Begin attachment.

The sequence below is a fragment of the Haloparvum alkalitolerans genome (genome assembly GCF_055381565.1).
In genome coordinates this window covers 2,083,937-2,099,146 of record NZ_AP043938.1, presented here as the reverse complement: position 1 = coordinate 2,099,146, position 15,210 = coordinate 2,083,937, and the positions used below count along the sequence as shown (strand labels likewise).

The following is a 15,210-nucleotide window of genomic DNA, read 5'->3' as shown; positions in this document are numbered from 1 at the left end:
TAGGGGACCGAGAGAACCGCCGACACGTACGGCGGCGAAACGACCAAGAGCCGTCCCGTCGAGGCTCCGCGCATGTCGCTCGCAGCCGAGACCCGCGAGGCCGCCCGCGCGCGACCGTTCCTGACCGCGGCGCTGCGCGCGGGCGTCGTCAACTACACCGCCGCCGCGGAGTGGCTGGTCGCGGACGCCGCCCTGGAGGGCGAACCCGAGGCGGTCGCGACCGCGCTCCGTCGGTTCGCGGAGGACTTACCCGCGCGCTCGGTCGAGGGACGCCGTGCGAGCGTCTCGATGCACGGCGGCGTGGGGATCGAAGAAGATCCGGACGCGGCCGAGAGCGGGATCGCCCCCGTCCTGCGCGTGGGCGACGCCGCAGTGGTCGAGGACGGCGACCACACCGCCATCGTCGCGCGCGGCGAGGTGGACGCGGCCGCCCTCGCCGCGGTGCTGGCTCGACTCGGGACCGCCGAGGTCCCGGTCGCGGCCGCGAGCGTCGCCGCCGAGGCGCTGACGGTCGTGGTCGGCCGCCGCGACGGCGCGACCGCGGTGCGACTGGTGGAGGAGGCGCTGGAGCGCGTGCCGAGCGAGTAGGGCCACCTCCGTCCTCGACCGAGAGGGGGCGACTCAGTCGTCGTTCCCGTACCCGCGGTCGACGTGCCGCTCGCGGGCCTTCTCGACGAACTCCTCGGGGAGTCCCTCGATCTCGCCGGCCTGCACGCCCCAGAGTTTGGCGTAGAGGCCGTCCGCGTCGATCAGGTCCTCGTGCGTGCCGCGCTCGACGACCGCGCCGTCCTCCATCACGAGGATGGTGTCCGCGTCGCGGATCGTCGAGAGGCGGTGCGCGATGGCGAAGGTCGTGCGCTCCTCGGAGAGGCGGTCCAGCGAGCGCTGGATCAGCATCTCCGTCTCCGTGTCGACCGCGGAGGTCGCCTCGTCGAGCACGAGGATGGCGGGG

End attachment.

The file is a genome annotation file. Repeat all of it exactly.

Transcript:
The sequence below is a fragment of the Haloparvum alkalitolerans genome (genome assembly GCF_055381565.1).
In genome coordinates this window covers 2,083,937-2,099,146 of record NZ_AP043938.1, presented here as the reverse complement: position 1 = coordinate 2,099,146, position 15,210 = coordinate 2,083,937, and the positions used below count along the sequence as shown (strand labels likewise).

The following is a 15,210-nucleotide window of genomic DNA, read 5'->3' as shown; positions in this document are numbered from 1 at the left end:
TAGGGGACCGAGAGAACCGCCGACACGTACGGCGGCGAAACGACCAAGAGCCGTCCCGTCGAGGCTCCGCGCATGTCGCTCGCAGCCGAGACCCGCGAGGCCGCCCGCGCGCGACCGTTCCTGACCGCGGCGCTGCGCGCGGGCGTCGTCAACTACACCGCCGCCGCGGAGTGGCTGGTCGCGGACGCCGCCCTGGAGGGCGAACCCGAGGCGGTCGCGACCGCGCTCCGTCGGTTCGCGGAGGACTTACCCGCGCGCTCGGTCGAGGGACGCCGTGCGAGCGTCTCGATGCACGGCGGCGTGGGGATCGAAGAAGATCCGGACGCGGCCGAGAGCGGGATCGCCCCCGTCCTGCGCGTGGGCGACGCCGCAGTGGTCGAGGACGGCGACCACACCGCCATCGTCGCGCGCGGCGAGGTGGACGCGGCCGCCCTCGCCGCGGTGCTGGCTCGACTCGGGACCGCCGAGGTCCCGGTCGCGGCCGCGAGCGTCGCCGCCGAGGCGCTGACGGTCGTGGTCGGCCGCCGCGACGGCGCGACCGCGGTGCGACTGGTGGAGGAGGCGCTGGAGCGCGTGCCGAGCGAGTAGGGCCACCTCCGTCCTCGACCGAGAGGGGGCGACTCAGTCGTCGTTCCCGTACCCGCGGTCGACGTGCCGCTCGCGGGCCTTCTCGACGAACTCCTCGGGGAGTCCCTCGATCTCGCCGGCCTGCACGCCCCAGAGTTTGGCGTAGAGGCCGTCCGCGTCGATCAGGTCCTCGTGCGTGCCGCGCTCGACGACCGCGCCGTCCTCCATCACGAGGATGGTGTCCGCGTCGCGGATCGTCGAGAGGCGGTGCGCGATGGCGAAGGTCGTGCGCTCCTCGGAGAGGCGGTCCAGCGAGCGCTGGATCAGCATCTCCGTCTCCGTGTCGACCGCGGAGGTCGCCTCGTCGAGCACGAGGATGGCGGGG